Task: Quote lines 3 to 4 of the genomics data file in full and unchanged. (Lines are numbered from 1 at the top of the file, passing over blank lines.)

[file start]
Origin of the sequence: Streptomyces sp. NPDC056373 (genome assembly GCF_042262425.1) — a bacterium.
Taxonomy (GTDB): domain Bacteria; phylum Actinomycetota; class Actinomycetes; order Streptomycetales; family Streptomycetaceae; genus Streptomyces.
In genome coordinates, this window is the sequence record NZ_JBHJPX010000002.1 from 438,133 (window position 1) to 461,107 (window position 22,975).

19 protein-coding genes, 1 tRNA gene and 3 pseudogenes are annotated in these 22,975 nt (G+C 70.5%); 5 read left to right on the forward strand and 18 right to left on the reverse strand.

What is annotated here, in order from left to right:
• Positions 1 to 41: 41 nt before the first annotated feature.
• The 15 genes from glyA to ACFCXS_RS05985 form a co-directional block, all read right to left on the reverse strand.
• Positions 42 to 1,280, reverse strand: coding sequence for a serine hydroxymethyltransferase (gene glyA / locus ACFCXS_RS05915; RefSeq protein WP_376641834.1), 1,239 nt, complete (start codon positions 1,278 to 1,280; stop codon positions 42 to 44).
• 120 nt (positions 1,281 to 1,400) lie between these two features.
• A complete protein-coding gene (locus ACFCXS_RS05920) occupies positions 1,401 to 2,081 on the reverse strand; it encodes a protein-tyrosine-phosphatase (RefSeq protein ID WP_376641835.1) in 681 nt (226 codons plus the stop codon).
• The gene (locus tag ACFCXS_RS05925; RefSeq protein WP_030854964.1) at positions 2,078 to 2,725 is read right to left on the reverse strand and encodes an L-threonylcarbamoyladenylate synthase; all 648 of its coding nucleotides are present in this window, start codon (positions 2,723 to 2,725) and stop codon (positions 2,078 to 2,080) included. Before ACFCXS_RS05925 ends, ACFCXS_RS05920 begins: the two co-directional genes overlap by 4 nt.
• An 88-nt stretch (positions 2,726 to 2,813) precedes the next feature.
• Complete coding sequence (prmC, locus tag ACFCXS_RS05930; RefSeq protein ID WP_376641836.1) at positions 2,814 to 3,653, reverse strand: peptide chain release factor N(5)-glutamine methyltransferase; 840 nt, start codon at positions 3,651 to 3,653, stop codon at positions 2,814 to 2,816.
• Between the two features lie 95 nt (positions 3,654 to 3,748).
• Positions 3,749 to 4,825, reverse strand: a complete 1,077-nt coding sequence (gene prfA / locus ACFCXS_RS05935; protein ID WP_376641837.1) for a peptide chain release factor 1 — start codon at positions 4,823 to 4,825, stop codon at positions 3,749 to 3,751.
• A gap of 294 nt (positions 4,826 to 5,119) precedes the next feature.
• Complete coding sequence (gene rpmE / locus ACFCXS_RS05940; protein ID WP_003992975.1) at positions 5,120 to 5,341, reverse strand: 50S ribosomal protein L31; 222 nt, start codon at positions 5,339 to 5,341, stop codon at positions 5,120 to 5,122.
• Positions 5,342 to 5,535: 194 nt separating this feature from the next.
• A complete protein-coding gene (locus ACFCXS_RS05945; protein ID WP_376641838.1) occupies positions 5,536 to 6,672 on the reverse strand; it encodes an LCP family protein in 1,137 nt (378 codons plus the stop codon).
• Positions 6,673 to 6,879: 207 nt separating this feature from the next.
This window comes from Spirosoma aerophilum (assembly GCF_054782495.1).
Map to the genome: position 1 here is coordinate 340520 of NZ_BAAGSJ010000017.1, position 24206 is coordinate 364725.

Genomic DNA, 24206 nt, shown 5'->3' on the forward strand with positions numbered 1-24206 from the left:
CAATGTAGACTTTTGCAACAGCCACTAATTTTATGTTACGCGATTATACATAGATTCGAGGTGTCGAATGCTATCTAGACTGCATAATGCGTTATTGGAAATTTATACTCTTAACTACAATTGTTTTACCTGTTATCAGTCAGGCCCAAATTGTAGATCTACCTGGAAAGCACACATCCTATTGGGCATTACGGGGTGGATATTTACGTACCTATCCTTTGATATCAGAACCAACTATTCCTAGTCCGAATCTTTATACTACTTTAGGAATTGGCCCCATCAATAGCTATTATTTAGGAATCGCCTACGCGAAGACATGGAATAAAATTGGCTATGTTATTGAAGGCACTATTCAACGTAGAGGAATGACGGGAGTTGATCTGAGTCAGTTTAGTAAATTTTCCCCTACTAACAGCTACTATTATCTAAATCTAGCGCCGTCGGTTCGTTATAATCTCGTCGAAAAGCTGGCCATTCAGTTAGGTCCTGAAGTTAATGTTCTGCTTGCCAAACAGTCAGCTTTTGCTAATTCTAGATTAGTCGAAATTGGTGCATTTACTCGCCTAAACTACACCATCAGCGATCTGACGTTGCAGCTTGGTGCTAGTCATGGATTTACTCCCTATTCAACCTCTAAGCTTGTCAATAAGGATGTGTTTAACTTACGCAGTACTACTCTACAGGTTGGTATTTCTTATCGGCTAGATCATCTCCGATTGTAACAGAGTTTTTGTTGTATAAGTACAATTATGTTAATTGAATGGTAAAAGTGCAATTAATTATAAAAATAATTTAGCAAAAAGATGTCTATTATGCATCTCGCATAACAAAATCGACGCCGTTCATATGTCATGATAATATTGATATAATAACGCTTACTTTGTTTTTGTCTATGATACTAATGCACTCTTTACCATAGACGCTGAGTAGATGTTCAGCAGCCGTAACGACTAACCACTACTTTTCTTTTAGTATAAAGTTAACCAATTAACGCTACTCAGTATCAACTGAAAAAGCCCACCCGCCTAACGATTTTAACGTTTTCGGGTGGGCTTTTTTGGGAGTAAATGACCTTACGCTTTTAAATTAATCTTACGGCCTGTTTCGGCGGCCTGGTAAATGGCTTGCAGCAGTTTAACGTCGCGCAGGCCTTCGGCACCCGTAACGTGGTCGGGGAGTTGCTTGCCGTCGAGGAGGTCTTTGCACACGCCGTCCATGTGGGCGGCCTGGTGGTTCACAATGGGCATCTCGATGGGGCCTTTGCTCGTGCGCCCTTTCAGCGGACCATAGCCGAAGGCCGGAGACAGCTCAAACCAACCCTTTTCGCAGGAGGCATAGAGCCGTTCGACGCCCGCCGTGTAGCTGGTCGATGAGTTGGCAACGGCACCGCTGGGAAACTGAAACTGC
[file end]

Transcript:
In genome coordinates, this window is the sequence record NZ_JBHJPX010000002.1 from 438,133 (window position 1) to 461,107 (window position 22,975).

19 protein-coding genes, 1 tRNA gene and 3 pseudogenes are annotated in these 22,975 nt (G+C 70.5%); 5 read left to right on the forward strand and 18 right to left on the reverse strand.